6 Great Tips for RV Beginners

Here are six quick tips for every RV beginner to consider

Have you ever loaded up a camper and ventured into the wilderness? RVing might not be everyone’s idea of a great vacation but that hasn’t stopped it from growing in popularity over the last few years. With many favorite summer activities closed by COVID-19, more people are turning to RV trips to have a safe and exciting vacation this year. Even if you’ve never gone RVing before, now is the perfect chance to try.

Fifth wheel trailers at Canyon Vista RV Park, Gold Canyon, Arizona © Rex Vogel, all rights reserved

RVs are exciting and they come with some new challenges, ranging from finding the right RV to getting comfortable with driving your home-on-the-road. This is all part of a journey that will bring a sense of freedom and discovery to your life.

Here are six quick tips to consider before you pile in and head out.

Class A motorhomes at Hilltop RV Park, Fort Stockton, Texas © Rex Vogel, all rights reserved

Tip 1: Choose the Right RV For You

There is no right or wrong choice. Each type of RV has features that are attractive to some RVers, and less attractive to others. It’s really not a matter of a towable is better than a motorized, or vice versa, rather, it’s a matter of what will fit best with your RVing lifestyle.

Fifth wheel trailers at Katy Lake RV Resort, Katy, Texas © Rex Vogel, all rights reserved

Factors such as family size, whether you want to tow it, or need a bathroom play a role in your choice.

Class C motorhome rental from Cruise America at Glen Canyon National Recreation Area, Arizona © Rex Vogel, all rights reserved

Tip 2: Decide Whether to Buy or Rent

This isn’t always an easy decision, with pros and cons for both. However, when you consider a few key factors, the answer becomes clearer.

Buy: You plan to go RV camping often or full-time and you have storage for the times when you aren’t traveling.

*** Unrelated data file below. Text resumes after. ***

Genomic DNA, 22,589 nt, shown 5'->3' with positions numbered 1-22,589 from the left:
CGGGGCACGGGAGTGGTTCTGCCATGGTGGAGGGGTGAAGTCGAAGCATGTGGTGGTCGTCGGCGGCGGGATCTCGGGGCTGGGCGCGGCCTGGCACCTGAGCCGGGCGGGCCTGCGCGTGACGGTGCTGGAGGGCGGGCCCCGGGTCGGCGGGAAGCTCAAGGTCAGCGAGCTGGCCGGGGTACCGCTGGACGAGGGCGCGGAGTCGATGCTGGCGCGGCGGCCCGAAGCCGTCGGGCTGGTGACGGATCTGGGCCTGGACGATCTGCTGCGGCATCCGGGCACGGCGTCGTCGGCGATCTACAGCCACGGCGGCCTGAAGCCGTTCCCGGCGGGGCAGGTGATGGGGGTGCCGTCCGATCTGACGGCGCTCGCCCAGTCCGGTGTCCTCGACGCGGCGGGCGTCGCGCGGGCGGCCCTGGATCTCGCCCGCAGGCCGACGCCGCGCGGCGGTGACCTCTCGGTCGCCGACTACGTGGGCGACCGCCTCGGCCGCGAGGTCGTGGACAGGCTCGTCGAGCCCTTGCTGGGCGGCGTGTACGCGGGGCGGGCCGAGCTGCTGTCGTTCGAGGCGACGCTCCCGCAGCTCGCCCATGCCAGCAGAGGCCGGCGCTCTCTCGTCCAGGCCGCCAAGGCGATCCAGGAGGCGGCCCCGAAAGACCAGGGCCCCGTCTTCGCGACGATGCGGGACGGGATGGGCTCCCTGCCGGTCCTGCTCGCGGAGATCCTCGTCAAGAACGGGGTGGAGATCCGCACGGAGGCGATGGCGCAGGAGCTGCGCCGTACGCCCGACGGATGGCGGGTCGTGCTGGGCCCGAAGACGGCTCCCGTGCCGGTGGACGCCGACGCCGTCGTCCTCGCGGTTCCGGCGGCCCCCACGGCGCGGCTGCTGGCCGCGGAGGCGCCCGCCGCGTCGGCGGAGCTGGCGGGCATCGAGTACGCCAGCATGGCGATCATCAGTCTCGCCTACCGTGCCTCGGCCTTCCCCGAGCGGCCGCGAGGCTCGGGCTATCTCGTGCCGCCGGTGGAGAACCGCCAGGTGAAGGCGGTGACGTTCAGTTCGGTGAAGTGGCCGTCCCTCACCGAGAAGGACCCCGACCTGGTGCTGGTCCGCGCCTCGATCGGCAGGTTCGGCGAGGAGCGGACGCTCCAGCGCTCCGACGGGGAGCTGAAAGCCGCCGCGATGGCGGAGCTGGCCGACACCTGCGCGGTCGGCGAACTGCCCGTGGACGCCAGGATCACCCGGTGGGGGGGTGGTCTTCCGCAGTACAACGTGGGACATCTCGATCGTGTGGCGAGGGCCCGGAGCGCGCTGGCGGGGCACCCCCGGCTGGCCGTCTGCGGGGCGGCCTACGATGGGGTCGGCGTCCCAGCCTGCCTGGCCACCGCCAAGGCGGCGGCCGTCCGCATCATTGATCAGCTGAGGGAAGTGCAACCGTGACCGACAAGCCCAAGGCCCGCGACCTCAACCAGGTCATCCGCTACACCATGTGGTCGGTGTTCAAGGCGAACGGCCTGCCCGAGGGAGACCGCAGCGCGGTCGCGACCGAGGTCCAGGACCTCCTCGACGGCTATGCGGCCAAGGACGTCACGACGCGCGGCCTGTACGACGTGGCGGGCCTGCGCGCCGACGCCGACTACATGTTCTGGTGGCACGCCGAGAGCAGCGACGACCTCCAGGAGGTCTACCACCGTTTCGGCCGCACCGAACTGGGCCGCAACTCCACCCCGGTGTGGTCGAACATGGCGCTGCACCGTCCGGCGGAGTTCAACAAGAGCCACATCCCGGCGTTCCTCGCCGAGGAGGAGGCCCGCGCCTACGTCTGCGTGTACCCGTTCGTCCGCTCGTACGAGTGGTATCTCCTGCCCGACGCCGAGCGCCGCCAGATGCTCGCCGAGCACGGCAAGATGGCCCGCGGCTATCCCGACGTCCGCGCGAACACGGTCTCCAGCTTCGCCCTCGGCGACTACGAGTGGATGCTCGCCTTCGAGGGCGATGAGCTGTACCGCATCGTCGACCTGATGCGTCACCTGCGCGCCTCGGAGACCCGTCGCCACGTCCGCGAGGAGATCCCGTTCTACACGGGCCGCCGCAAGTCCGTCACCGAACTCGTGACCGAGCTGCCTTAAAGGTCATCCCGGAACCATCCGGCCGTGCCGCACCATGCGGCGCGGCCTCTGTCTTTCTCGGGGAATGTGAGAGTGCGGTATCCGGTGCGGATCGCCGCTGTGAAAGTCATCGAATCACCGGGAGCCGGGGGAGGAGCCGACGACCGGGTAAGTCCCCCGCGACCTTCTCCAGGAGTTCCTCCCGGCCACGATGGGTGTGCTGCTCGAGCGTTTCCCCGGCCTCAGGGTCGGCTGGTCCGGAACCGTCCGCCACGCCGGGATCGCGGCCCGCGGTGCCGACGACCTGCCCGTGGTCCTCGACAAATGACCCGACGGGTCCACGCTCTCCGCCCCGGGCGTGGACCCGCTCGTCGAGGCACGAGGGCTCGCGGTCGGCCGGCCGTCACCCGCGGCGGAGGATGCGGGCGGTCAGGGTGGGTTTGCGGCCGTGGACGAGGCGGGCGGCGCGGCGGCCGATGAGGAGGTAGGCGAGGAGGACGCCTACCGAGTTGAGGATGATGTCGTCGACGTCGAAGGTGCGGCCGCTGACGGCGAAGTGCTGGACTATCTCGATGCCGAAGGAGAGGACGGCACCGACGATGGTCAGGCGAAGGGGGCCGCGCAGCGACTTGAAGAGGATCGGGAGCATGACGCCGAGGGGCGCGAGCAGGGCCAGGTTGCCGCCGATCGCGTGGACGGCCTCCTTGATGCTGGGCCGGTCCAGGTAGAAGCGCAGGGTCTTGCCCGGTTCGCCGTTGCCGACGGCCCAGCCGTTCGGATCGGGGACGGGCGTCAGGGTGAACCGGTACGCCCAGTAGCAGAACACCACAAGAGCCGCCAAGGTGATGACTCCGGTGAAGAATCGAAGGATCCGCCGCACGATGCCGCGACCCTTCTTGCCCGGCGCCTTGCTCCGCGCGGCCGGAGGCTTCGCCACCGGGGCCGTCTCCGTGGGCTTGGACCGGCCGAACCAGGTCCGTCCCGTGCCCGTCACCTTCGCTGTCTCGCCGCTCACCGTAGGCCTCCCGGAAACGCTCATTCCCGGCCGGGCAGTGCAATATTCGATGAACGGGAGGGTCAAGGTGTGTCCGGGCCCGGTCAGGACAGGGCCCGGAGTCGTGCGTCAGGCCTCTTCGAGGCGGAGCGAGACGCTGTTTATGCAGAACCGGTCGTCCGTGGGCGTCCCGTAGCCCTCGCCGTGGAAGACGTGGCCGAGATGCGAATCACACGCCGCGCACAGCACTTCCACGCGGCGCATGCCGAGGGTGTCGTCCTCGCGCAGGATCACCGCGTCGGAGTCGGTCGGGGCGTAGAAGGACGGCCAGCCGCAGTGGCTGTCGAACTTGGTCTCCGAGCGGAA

Rent: You plan to go on a single trip, or want to test the waters before making a purchase.

Class C motorhome at Lost Dutchman State Park, Arizona © Rex Vogel, all rights reserved

Tip 3: Get to Know Your RV

With little road experience, it’s especially important that RV beginners take time to learn how the RV works, even if it’s a rental. If something breaks, you should be able to assess the problem, and potentially fix it. This saves time and money spent on a mechanic.

Know how to hook up and use electric, water, and sewer servies © Rex Vogel, all rights reserved

When you get to know your RV, you’re less likely to make operational errors. For example, if you don’t know how many amps your main breaker can handle, there’s a good chance you’ll blow it. This is a potentially expensive error that can be avoided by getting to know your rig.

Class A motorhome traveling north to Page, Arizona © Rex Vogel, all rights reserved

Tip 4: Take a Practice Drive

Many find driving an RV easier than they thought, but it’s important to practice. Get in the driver’s seat and adjust the mirrors, seat belt height, lumbar support, and armrests so you’re comfortable, and make sure you can easily turn your head to see in all directions. Become familiar with all switches and controls.

Class A motorhomes on Utah Scenic Byway 12 © Rex Vogel, all rights reserved

Then take your RV for a drive around a big parking lot practicing backing up, turning, braking, and parking. It’s best to have a partner to assist with the backing up. Finally, take your it for a drive on the road over varied terrain, if possible.

Once you know the intricacies of driving an RV, you can make necessary adjustments. For example, if your drawers pop open you need to find a way to keep them shut.

Learn the correct way to use a dump station © Rex Vogel, all rights reserved

Tip 5: Pack Tools and Spare Parts

Pack a well-stocked tool kit and store on the curb side of your RV. Include basic tools and items that may need to be replaced including LCD flashlights, spare fuses, LCD lights, jumper cables, nuts and bolts, WD-40, silicon spray, duct and gorilla tape, and cleaning supplies. Be sure to bring spare parts that are unique to your rig.

Know how before you go © Rex Vogel, all rights reserved

Tip 5: Don’t Wing It

The urge to be spontaneous is tempting when your home is on wheels. There’s a certain pleasure in going where you want, when you want. However, it does help to have a solid plan in place especially if it’s your first RV trip.

When planning your RV trip, consider:

Use a pressure regulator when hooking up to city water © Rex Vogel, all rights reserved

Tip 6: Use a Campground Setup Checklist

Pulling into your RV campground is just the start. A set-up checklist will help you keep everything in order and make the process go as smoothly as possible.

Use an electric management system to protect against surges and high and low voltage © Rex Vogel, all rights reserved

Walk your RV site before you pull in to ensure you have the adequate space and clearance for your vehicle checking for low hanging branches and obstacles on the ground. Locate the hookups, including electric, water, cable TV, and sewer. Level the RV if needed. Test that the hookups are working properly.

Worth Pondering…

Our wish to you is this: drive a little slower, take the backroads sometimes, and stay a little longer. Enjoy, learn, relax, and then…plan your next RV journey.